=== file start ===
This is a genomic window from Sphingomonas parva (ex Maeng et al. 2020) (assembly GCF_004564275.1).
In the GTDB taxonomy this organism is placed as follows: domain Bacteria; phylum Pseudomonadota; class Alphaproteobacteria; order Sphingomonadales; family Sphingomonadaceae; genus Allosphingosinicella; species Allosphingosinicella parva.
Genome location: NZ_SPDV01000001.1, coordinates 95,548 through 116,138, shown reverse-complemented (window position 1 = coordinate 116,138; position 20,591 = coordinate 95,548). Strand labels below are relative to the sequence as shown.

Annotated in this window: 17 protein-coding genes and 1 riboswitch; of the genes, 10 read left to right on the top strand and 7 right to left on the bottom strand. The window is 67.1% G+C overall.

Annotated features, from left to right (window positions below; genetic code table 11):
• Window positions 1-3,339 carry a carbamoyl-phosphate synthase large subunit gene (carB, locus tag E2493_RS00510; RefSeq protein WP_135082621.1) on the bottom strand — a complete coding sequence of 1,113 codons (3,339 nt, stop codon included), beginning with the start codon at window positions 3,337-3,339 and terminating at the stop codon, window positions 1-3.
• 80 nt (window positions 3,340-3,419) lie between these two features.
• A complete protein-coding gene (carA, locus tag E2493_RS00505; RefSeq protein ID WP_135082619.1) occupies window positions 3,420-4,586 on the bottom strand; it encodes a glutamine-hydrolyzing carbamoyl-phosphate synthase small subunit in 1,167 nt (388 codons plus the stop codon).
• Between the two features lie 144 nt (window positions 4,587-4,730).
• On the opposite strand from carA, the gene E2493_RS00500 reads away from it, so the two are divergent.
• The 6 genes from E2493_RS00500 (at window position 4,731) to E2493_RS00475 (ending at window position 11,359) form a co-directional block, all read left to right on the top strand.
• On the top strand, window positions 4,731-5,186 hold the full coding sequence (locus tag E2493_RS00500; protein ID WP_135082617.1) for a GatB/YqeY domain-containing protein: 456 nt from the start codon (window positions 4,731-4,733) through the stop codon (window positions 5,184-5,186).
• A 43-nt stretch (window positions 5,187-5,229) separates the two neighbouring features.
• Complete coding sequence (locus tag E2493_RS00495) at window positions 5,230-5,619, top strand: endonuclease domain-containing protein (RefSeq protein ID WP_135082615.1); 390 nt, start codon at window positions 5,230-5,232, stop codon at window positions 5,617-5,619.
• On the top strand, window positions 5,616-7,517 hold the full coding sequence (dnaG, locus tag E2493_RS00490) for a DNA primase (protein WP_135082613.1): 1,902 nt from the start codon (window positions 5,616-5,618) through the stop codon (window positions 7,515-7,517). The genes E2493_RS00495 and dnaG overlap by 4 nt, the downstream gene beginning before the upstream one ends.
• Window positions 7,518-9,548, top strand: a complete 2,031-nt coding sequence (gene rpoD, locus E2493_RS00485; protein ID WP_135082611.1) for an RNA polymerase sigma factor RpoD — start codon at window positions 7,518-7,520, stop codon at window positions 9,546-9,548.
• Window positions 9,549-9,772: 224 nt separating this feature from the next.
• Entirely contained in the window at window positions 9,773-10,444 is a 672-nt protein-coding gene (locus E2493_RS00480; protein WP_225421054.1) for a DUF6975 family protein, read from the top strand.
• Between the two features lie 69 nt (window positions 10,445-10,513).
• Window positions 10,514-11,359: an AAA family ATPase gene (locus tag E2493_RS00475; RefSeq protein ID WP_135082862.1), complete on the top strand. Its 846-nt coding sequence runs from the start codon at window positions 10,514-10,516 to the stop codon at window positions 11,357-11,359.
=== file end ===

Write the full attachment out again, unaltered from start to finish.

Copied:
This is a genomic window from Sphingomonas parva (ex Maeng et al. 2020) (assembly GCF_004564275.1).
In the GTDB taxonomy this organism is placed as follows: domain Bacteria; phylum Pseudomonadota; class Alphaproteobacteria; order Sphingomonadales; family Sphingomonadaceae; genus Allosphingosinicella; species Allosphingosinicella parva.
Genome location: NZ_SPDV01000001.1, coordinates 95,548 through 116,138, shown reverse-complemented (window position 1 = coordinate 116,138; position 20,591 = coordinate 95,548). Strand labels below are relative to the sequence as shown.

Annotated in this window: 17 protein-coding genes and 1 riboswitch; of the genes, 10 read left to right on the top strand and 7 right to left on the bottom strand. The window is 67.1% G+C overall.

Annotated features, from left to right (window positions below; genetic code table 11):
• Window positions 1-3,339 carry a carbamoyl-phosphate synthase large subunit gene (carB, locus tag E2493_RS00510; RefSeq protein WP_135082621.1) on the bottom strand — a complete coding sequence of 1,113 codons (3,339 nt, stop codon included), beginning with the start codon at window positions 3,337-3,339 and terminating at the stop codon, window positions 1-3.
• 80 nt (window positions 3,340-3,419) lie between these two features.
• A complete protein-coding gene (carA, locus tag E2493_RS00505; RefSeq protein ID WP_135082619.1) occupies window positions 3,420-4,586 on the bottom strand; it encodes a glutamine-hydrolyzing carbamoyl-phosphate synthase small subunit in 1,167 nt (388 codons plus the stop codon).
• Between the two features lie 144 nt (window positions 4,587-4,730).
• On the opposite strand from carA, the gene E2493_RS00500 reads away from it, so the two are divergent.
• The 6 genes from E2493_RS00500 (at window position 4,731) to E2493_RS00475 (ending at window position 11,359) form a co-directional block, all read left to right on the top strand.
• On the top strand, window positions 4,731-5,186 hold the full coding sequence (locus tag E2493_RS00500; protein ID WP_135082617.1) for a GatB/YqeY domain-containing protein: 456 nt from the start codon (window positions 4,731-4,733) through the stop codon (window positions 5,184-5,186).
• A 43-nt stretch (window positions 5,187-5,229) separates the two neighbouring features.
• Complete coding sequence (locus tag E2493_RS00495) at window positions 5,230-5,619, top strand: endonuclease domain-containing protein (RefSeq protein ID WP_135082615.1); 390 nt, start codon at window positions 5,230-5,232, stop codon at window positions 5,617-5,619.
• On the top strand, window positions 5,616-7,517 hold the full coding sequence (dnaG, locus tag E2493_RS00490) for a DNA primase (protein WP_135082613.1): 1,902 nt from the start codon (window positions 5,616-5,618) through the stop codon (window positions 7,515-7,517). The genes E2493_RS00495 and dnaG overlap by 4 nt, the downstream gene beginning before the upstream one ends.
• Window positions 7,518-9,548, top strand: a complete 2,031-nt coding sequence (gene rpoD, locus E2493_RS00485; protein ID WP_135082611.1) for an RNA polymerase sigma factor RpoD — start codon at window positions 7,518-7,520, stop codon at window positions 9,546-9,548.
• Window positions 9,549-9,772: 224 nt separating this feature from the next.
• Entirely contained in the window at window positions 9,773-10,444 is a 672-nt protein-coding gene (locus E2493_RS00480; protein WP_225421054.1) for a DUF6975 family protein, read from the top strand.
• Between the two features lie 69 nt (window positions 10,445-10,513).
• Window positions 10,514-11,359: an AAA family ATPase gene (locus tag E2493_RS00475; RefSeq protein ID WP_135082862.1), complete on the top strand. Its 846-nt coding sequence runs from the start codon at window positions 10,514-10,516 to the stop codon at window positions 11,357-11,359.